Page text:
California Internet tax bill breakdown by Stephanie Robogeisha (CC BY-NC-SA 2.0) https://flic.kr/p/9YoqbP

California Internet tax bill breakdown by Stephanie Robogeisha (CC BY-NC-SA 2.0) https://flic.kr/p/9YoqbP

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Canadian Music Group Calls For Copyright Tax on Broadband Data Use

The hearings into Canadian copyright have resumed at both the Industry and Canadian Heritage committees with witnesses making the case for a wide range of reforms. While Bryan Adams received the lion share of attention last week for his proposal to assist creators with quicker reversion of their rights, another proposal from the Screen Composers Guild of Canada (SCGC) deserves some scrutiny as an illustration of how many groups want new taxes or fees imposed on Internet services and technologies. I’ve written in the past about the music industry’s call for a tax on iPhones and other devices as well as its proposal for a $40 million per year taxpayer handout in until an iPhone tax can be implemented. This week the SCGC introduced a new proposal that would subject broadband data use to a copyright tax.

Members of the SCGC write the musical scores for films and television. They are paid for this work, but argue that the potential for additional public performance royalties have diminished as viewing has shifted to streaming services. Their proposed solution is establish a mandated copyright tax on all broadband data use in Canada. The group proposes that the first 15 GB of use should be tax free, suggesting that the free use will cover emails and other basic uses. For everything above that amount, the copyright tax on data would apply:

We envision a new “internet-light ISP service” that could form the exchange of revenue that we refer to as the SCGC Copyright Model (SCGC-CM). It would allow home internet users fifteen gigabytes of unlevied data per-month, enabling ample room for email, commerce and downloading, but beyond that, a copyright levy could be collected and re-mitted to a collective for distribution to copyright holders.

At committee, the group expanded on the argument:

An ISP subscription levy that would provide a minimum or provide a basic 15 gigabytes of data per Canadian household a month that would be unlevied. Lots of room for households to be able to do Internet transactions, business, share photos, download a few things, emails, no problem. But my own personal experience is that in my family, when you’re downloading and consuming over 15 gigabytes of data a month, you’re likely streaming Spotify. You’re likely streaming YouTube. You’re likely streaming Netflix. So we think because the FANG companies will not give us access to the numbers that they have, we have to apply a broad-based levy. They’re forcing us to.

The proposal is faulty on many grounds. First, increasing Internet costs will have undoubtedly have an impact on access, particularly for low-income Canadians. Second, the notion that use above 15 GB surely involves video or audio streaming misunderstands how many use the Internet today, whether for real-time gaming, online video discussions, software development, and a myriad of other activities. Third, the SCGC proposal would represent double-payment by consumers, who would pay to access the content on services such as Spotify and Netflix and pay for the transmission of the same content with the ill-advised copyright tax on broadband data.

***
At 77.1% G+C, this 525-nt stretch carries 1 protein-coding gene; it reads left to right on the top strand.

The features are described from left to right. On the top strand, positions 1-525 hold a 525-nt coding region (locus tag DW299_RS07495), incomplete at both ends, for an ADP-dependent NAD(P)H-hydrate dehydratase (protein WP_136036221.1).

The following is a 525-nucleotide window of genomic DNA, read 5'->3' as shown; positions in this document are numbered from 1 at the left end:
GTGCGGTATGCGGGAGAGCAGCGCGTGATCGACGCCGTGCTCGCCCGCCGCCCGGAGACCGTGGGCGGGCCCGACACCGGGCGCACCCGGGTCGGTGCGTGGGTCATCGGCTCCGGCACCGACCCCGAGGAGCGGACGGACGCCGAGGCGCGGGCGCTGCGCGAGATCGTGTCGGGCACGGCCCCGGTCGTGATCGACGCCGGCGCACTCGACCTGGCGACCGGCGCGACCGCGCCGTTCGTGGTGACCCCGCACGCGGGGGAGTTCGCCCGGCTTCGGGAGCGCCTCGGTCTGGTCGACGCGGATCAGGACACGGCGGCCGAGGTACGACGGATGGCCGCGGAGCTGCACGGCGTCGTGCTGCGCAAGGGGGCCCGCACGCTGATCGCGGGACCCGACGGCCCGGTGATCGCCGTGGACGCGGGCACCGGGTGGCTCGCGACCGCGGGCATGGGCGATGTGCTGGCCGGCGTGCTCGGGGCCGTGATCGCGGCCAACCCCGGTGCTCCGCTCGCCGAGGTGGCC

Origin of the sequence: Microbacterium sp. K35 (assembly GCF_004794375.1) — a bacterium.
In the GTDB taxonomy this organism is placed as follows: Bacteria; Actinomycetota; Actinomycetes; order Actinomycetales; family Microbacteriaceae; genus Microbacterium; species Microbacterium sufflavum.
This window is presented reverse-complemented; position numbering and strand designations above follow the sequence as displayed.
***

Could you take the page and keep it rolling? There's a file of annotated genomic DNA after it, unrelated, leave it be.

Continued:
23 Comments

  1. Mark LaPointe says:

    This argument to tax internet usage is a remnant of the days Napster an linewire.

    As someone who uses many terrabytes of internet traffic from home, none of which is used to pirate material, I find this will have a negative impact on conducting business within Canada.

    Not only would this have a negative impact on ISPs, by placing infrastructure to measure everyone’s use (if they don’t already have it), but this is a pointless venture for the public when there are many technologies available to thwart piracy by a significant margin.

    Now piracy still exists, but I don’t think it is as wide spread since the market has many online options for legal consumption.

    And with the way the world is going, just browsing the web will be more than 15GB a month.

    This group is outlandish, and it’s a cash grab.

    Very flawed.

  2. Not how it works, my dear little Bernard Herrmanns.
    You are hired by and recompensed by the film’s producer. Should you have some kind of royalty deal with the producer if the film is wildly popular, that’s between you and the producer. But the audience doesn’t pay more.
    If a feature film is successful in the cinemas, ticket prices don’t increase so you can be paid more.

  3. richmond2000 says:

    another example of “middle men” trying to enrich themselves at the public’s cost
    and is an example of double billing
    as a consumer I am paying my ISP to support the system for access to ANY source
    and AM paying spotify / Youtube / netflix ETC for access to media and those companies are PAYING to LICENCE the material that I am paying for ANDS paying to have delivered so now a LICENCING body wants royalties for the delivery of the content AFTER I paid for it and supported the delivery network